A new report indicates that President Trump may yet realize that his face-to-face meeting with Kim Jong-un didn’t amount to anything, and that’s making things tense at the White House. Having successfully delivered a great buildup, some diplomatic drama, a trailer for capitalism, and wall-to-wall cable news coverage, Trump rode Air Force One away from last month’s historic summit in Singapore with his gut feelings held high. The North Korean threat was over, according to the president and no one else, and thanks to his leadership, the entire crisis was “largely solved.”
Unfortunately, those pesky politicians in Pyongyang, who no one but Trump trusted, may be ruining the president’s high. Per the Washington Post, Trump seems to be learning, the hard way, that epic peace deals with foreign leaders work a lot better when those deals actually exist before celebrating or trying to implement them. North Korea has been blowing the U.S. off since the summit, leaving denuclearization negotiations at a standstill, and the impatient Trump has been fuming at aides about it.
U.S. negotiators’ attempts to hammer out an actual agreement have met significant resistance from North Korean officials, just as every North Korea expert in the world predicted they would. Despite rumors that Secretary of State Mike Pompeo might give Kim Jong-un a CD of Elton John’s “Rocket Man,” the North Koreans haven’t destroyed the missile testing facility Trump said they would, and have “canceled follow-up meetings, demanded more money, and failed to maintain basic communications, even as the once-isolated regime’s engagements with China and South Korea flourish,” according to U.S. diplomats who spoke with the Post.
On top of all that, per an official U.S. intelligence assessment which was inexplicably leaked to multiple news organizations by numerous American officials, the North Koreans have been simultaneously plotting to deceive the Trump administration about the size, scale, and continuation of the nuclear weapons program Trump assured us they would be abandoning. (Some analysts have even wondered if U.S. intel officials publicized the assessment because they were worried that the Trump administration was going to let itself get played.)
Trump has been regularly praising his summit performance, championing the event as recently as last week. And really, for anyone who is currently alive and prefers to avoid a nuclear holocaust, entertaining Trump’s delusions of diplomatic grandeur has served as a perfectly palatable alternative. But the president has also reportedly been “captivated by the nuclear talks, asking staffers for daily updates on the status of the negotiations.” The responses have been less appealing, however, and Trump was already very annoyed that the media hasn’t been celebrating the vague, substance-free joint-statement he got Kim to sign in Singapore (though Fox News’ coverage of the summit somehow won his praise). Another sore spot is how it’s been more than a month since Trump’s announced that North Korea had returned the remains of 200 American soldiers who were killed in the Korean War — yet that still hasn’t happened.
Secretary of State Mike Pompeo has been leading U.S. efforts to retroactively get something from North Korea in exchange for the propaganda victory Trump gave Kim in Singapore. Pompeo has been trying to sort out the remains issue, which is what Trump wants to solve in lieu of the stalled denuclearization talks. But Kim chose potatoes over Pompeo when the two had planned to meet in North Korea earlier this month. And the entire U.S. delegation was stood up at another meeting in the demilitarized zone, where they were left waiting for three hours before North Korea called the talks off.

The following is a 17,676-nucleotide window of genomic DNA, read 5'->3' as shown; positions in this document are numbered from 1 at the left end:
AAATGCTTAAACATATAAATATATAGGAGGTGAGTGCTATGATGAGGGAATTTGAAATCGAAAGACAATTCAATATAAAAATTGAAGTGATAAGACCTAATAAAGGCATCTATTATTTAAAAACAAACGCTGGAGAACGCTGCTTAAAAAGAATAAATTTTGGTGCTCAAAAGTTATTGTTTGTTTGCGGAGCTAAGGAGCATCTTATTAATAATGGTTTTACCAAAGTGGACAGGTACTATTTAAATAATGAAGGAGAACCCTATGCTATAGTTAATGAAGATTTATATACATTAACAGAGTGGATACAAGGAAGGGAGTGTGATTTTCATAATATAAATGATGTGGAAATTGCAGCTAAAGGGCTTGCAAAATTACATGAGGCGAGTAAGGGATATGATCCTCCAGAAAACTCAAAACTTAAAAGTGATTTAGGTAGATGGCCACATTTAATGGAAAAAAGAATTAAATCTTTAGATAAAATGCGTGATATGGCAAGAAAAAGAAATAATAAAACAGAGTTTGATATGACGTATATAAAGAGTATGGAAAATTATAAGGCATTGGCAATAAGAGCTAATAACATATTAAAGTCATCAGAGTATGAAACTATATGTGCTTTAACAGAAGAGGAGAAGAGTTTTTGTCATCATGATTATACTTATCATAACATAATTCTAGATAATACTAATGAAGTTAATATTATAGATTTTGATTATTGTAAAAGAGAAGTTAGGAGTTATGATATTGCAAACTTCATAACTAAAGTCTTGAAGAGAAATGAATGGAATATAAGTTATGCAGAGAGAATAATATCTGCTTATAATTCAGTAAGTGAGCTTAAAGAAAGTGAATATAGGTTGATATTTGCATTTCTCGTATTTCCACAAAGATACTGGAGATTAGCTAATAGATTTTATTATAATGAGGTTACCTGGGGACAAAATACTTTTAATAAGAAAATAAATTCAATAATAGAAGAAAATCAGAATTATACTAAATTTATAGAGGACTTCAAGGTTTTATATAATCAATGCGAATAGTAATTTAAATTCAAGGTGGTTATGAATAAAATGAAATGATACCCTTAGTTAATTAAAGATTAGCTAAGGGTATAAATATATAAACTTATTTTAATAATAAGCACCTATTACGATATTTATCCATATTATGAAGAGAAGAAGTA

So the Trump administration’s post-summit relationship with North Korea — now that the cameras are off and Kim Jong-un has probably demanded enormous murals of him and Trump for the sides of the country’s hidden nuclear weapons bunkers — is going about as well as everyone who has ever read a chapter of a book about North Korea expected it to.
“I’m in no real rush,” Trump insisted last week, referring to North Korea’s denuclearization and a process the regime recently referred to as “cancerous.”
“I mean whatever it takes, it takes,” he added. Russia’s Trump-approved president, Vladimir Putin, is going to “help” too, Trump announced last week after the Helsinki summit. What help Russia might offer, and at what cost, remains unclear.
Mike Pompeo, meanwhile, is stuck in an ever-precarious position. As the face of the Trump administration’s long-shot effort to work out a real-life agreement with Pyongyang, he could catch Trump’s ire if and when the post-summit talks collapse and the president finds out that he was cast as the loser on North Korea’s nuclear reality show. But Pompeo can avoid all that, so long as he can negotiate the successful denuclearization of the world’s most intractable rogue regime, or if that fails, figure out how to protect the president (and country) from the consequences of Trump’s alternate reality. What could go wrong?
The problem with that outcome is that Trump getting smacked with a rude and public wake-up call is a scenario North Korea experts have been predicting and worrying about for months. When Trump’s bubble finally bursts, they fear, the president will look for someone to blame other than himself, and may decide he holds Pyongyang responsible. Trump has already responded to Kim Jong-un’s previous provocations with escalations and bluster, even bragging to the world about the superlative size and power of his nuclear button. For a well armed leader who worships fame, spectacle, and dominance as much as Trump, to be exposed on the world stage as a weak fabulist and strongman poseur could provoke a much more dangerous reaction than innuendo.